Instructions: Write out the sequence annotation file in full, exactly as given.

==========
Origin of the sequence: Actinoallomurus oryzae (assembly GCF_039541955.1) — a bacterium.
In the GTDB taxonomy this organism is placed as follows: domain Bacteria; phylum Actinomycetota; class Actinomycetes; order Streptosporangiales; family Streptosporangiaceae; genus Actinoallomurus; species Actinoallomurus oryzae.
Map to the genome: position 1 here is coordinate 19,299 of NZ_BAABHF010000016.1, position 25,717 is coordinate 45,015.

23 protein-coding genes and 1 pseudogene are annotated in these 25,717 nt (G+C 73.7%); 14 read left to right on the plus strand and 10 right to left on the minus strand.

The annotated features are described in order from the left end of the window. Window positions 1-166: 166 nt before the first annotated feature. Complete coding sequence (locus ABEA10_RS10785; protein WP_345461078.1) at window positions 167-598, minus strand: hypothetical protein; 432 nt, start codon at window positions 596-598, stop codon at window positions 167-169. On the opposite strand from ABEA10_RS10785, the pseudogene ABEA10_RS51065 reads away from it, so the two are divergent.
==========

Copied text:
Origin of the sequence: Actinoallomurus oryzae (assembly GCF_039541955.1) — a bacterium.
In the GTDB taxonomy this organism is placed as follows: domain Bacteria; phylum Actinomycetota; class Actinomycetes; order Streptosporangiales; family Streptosporangiaceae; genus Actinoallomurus; species Actinoallomurus oryzae.
Map to the genome: position 1 here is coordinate 19,299 of NZ_BAABHF010000016.1, position 25,717 is coordinate 45,015.

23 protein-coding genes and 1 pseudogene are annotated in these 25,717 nt (G+C 73.7%); 14 read left to right on the plus strand and 10 right to left on the minus strand.

The annotated features are described in order from the left end of the window. Window positions 1-166: 166 nt before the first annotated feature. Complete coding sequence (locus ABEA10_RS10785; protein WP_345461078.1) at window positions 167-598, minus strand: hypothetical protein; 432 nt, start codon at window positions 596-598, stop codon at window positions 167-169. On the opposite strand from ABEA10_RS10785, the pseudogene ABEA10_RS51065 reads away from it, so the two are divergent.